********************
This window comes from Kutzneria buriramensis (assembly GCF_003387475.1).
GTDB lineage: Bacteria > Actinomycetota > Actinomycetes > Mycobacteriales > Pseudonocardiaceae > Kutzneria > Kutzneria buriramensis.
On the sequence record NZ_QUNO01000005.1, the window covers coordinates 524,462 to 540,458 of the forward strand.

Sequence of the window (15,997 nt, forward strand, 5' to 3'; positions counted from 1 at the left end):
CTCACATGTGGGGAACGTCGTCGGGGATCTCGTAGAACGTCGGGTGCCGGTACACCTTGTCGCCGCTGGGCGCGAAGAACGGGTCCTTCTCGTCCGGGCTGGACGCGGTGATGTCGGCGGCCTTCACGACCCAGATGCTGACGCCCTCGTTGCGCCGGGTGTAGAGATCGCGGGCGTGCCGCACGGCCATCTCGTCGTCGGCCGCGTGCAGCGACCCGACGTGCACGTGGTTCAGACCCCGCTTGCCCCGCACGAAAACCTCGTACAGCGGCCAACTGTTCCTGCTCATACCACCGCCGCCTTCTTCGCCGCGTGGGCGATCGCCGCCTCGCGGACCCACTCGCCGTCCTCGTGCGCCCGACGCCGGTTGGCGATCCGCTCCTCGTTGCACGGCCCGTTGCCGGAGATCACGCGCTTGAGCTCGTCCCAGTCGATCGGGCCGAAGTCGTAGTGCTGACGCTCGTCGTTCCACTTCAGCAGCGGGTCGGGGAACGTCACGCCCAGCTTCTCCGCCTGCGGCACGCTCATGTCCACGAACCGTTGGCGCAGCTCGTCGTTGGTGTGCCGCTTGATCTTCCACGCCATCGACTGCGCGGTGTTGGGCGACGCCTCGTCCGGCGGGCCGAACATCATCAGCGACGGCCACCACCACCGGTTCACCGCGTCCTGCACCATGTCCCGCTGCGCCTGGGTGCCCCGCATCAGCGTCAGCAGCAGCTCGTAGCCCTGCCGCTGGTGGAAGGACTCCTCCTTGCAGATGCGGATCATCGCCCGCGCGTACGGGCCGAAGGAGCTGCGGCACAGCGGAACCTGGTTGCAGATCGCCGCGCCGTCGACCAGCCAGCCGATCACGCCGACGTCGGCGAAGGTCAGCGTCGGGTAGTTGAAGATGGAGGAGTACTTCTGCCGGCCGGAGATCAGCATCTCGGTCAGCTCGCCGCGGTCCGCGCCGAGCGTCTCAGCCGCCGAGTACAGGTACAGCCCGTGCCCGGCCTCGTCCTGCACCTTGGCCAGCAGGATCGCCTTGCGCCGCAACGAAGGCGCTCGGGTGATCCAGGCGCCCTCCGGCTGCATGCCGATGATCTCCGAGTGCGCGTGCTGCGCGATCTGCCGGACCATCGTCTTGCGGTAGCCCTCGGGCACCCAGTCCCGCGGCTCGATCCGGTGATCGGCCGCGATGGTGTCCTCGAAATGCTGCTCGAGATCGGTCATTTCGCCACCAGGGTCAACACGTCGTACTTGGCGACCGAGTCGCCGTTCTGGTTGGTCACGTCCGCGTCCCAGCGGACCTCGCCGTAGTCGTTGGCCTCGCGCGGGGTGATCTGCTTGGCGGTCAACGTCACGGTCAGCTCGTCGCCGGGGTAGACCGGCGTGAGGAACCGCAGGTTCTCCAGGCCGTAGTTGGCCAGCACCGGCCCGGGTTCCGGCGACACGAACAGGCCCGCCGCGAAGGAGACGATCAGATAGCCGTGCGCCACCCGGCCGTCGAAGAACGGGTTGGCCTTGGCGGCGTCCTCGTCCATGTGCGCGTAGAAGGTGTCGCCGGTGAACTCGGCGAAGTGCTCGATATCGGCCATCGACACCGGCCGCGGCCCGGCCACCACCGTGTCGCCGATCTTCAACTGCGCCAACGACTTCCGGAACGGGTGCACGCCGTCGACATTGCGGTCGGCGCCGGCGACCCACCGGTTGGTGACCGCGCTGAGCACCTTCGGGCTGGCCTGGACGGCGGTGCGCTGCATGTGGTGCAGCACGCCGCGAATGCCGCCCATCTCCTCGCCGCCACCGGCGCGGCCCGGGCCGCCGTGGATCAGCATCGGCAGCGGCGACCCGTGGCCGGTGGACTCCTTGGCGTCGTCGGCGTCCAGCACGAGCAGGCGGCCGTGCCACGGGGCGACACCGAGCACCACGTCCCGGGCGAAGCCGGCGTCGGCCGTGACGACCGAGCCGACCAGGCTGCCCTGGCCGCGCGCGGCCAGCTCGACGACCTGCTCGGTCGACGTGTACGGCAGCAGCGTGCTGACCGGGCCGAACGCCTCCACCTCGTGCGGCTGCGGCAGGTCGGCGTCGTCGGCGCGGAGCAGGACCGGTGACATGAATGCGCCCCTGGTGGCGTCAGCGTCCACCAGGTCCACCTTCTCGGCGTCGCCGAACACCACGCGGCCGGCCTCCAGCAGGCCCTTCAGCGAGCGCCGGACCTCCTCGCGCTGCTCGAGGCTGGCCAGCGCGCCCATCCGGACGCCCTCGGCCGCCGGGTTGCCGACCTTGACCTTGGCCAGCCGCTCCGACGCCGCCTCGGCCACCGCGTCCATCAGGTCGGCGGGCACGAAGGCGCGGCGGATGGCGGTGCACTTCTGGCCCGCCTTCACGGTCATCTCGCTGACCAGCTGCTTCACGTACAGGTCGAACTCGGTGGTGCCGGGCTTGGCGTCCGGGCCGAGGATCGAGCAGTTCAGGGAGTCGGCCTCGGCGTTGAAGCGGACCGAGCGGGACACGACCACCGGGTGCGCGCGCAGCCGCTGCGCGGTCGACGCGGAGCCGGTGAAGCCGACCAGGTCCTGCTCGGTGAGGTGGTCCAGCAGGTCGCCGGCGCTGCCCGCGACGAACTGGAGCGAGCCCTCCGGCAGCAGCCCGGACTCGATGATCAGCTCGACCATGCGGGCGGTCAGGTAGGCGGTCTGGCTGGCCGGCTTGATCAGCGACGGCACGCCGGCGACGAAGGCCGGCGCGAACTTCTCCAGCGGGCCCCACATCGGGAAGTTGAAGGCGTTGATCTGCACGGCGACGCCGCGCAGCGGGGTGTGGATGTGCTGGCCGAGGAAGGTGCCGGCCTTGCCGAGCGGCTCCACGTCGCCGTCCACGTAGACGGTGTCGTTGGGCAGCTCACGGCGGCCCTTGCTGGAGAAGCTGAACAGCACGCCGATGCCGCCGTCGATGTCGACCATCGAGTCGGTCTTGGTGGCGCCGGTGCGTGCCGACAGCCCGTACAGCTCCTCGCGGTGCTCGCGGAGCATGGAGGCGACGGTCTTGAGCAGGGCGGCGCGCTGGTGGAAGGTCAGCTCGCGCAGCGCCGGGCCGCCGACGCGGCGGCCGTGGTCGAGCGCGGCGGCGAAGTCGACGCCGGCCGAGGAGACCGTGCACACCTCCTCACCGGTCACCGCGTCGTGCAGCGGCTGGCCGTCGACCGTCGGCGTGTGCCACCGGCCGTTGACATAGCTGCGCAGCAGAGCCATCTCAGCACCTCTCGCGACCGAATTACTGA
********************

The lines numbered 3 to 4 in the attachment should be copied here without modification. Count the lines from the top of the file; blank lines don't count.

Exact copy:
On the sequence record NZ_QUNO01000005.1, the window covers coordinates 524,462 to 540,458 of the forward strand.

Sequence of the window (15,997 nt, forward strand, 5' to 3'; positions counted from 1 at the left end):